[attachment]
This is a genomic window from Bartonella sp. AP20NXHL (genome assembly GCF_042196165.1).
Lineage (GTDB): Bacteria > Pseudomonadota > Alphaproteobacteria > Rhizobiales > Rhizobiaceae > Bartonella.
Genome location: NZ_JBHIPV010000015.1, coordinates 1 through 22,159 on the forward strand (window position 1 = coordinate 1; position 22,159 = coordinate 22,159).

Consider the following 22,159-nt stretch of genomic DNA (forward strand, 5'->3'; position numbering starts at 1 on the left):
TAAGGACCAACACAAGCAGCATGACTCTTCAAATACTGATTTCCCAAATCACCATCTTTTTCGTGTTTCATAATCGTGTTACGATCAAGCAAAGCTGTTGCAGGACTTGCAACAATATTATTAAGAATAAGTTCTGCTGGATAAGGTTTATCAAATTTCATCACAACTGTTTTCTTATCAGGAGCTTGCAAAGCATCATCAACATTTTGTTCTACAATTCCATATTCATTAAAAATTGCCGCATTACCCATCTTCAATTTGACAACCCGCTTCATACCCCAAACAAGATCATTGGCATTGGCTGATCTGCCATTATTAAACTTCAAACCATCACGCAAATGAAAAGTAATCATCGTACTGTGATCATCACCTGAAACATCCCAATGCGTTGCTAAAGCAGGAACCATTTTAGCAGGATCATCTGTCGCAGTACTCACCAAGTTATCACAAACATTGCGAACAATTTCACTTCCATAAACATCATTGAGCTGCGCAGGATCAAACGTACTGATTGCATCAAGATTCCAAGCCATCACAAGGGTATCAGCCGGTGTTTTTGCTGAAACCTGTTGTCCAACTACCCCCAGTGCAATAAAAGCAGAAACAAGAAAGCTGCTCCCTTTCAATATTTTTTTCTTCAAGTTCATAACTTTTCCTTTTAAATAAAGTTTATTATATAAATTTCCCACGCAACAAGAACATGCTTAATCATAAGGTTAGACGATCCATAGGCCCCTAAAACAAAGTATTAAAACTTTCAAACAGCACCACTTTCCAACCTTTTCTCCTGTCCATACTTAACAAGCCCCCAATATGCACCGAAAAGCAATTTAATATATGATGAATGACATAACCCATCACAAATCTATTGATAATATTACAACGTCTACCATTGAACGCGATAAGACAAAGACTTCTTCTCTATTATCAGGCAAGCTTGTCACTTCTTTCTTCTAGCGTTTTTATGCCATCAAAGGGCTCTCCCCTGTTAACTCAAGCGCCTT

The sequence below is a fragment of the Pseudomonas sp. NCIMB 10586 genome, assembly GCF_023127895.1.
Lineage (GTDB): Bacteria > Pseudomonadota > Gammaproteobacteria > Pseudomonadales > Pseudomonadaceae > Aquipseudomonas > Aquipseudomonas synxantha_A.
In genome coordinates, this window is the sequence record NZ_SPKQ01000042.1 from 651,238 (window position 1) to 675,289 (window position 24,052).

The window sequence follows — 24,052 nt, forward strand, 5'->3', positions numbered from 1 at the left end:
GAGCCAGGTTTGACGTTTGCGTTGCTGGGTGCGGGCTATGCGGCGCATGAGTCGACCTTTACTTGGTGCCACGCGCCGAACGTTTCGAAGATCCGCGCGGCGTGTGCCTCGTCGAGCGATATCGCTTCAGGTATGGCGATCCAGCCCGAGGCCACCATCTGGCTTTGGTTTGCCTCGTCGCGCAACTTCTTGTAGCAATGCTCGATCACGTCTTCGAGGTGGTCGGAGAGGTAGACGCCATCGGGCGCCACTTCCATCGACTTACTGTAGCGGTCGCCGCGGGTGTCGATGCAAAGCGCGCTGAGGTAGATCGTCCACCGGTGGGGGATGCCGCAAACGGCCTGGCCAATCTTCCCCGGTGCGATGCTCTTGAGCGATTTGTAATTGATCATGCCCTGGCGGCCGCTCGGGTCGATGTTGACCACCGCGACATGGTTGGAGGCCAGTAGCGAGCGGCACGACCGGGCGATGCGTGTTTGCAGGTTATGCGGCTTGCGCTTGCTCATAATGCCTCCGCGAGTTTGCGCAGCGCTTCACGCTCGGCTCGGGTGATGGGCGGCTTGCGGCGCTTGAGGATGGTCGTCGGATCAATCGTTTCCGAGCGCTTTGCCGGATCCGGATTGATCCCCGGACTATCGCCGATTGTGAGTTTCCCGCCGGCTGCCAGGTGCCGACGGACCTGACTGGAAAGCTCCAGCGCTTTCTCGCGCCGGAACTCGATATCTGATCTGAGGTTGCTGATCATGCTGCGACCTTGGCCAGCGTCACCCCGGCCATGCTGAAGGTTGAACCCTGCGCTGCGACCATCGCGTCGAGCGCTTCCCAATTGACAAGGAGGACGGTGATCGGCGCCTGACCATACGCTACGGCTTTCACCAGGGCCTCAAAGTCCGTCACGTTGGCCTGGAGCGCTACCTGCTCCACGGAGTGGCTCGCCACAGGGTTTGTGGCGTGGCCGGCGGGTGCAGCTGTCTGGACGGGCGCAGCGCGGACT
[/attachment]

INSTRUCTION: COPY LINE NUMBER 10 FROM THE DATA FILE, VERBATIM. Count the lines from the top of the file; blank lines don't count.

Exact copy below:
GAGCCAGGTTTGACGTTTGCGTTGCTGGGTGCGGGCTATGCGGCGCATGAGTCGACCTTTACTTGGTGCCACGCGCCGAACGTTTCGAAGATCCGCGCGGCGTGTGCCTCGTCGAGCGATATCGCTTCAGGTATGGCGATCCAGCCCGAGGCCACCATCTGGCTTTGGTTTGCCTCGTCGCGCAACTTCTTGTAGCAATGCTCGATCACGTCTTCGAGGTGGTCGGAGAGGTAGACGCCATCGGGCGCCACTTCCATCGACTTACTGTAGCGGTCGCCGCGGGTGTCGATGCAAAGCGCGCTGAGGTAGATCGTCCACCGGTGGGGGATGCCGCAAACGGCCTGGCCAATCTTCCCCGGTGCGATGCTCTTGAGCGATTTGTAATTGATCATGCCCTGGCGGCCGCTCGGGTCGATGTTGACCACCGCGACATGGTTGGAGGCCAGTAGCGAGCGGCACGACCGGGCGATGCGTGTTTGCAGGTTATGCGGCTTGCGCTTGCTCATAATGCCTCCGCGAGTTTGCGCAGCGCTTCACGCTCGGCTCGGGTGATGGGCGGCTTGCGGCGCTTGAGGATGGTCGTCGGATCAATCGTTTCCGAGCGCTTTGCCGGATCCGGATTGATCCCCGGACTATCGCCGATTGTGAGTTTCCCGCCGGCTGCCAGGTGCCGACGGACCTGACTGGAAAGCTCCAGCGCTTTCTCGCGCCGGAACTCGATATCTGATCTGAGGTTGCTGATCATGCTGCGACCTTGGCCAGCGTCACCCCGGCCATGCTGAAGGTTGAACCCTGCGCTGCGACCATCGCGTCGAGCGCTTCCCAATTGACAAGGAGGACGGTGATCGGCGCCTGACCATACGCTACGGCTTTCACCAGGGCCTCAAAGTCCGTCACGTTGGCCTGGAGCGCTACCTGCTCCACGGAGTGGCTCGCCACAGGGTTTGTGGCGTGGCCGGCGGGTGCAGCTGTCTGGACGGGCGCAGCGCGGACT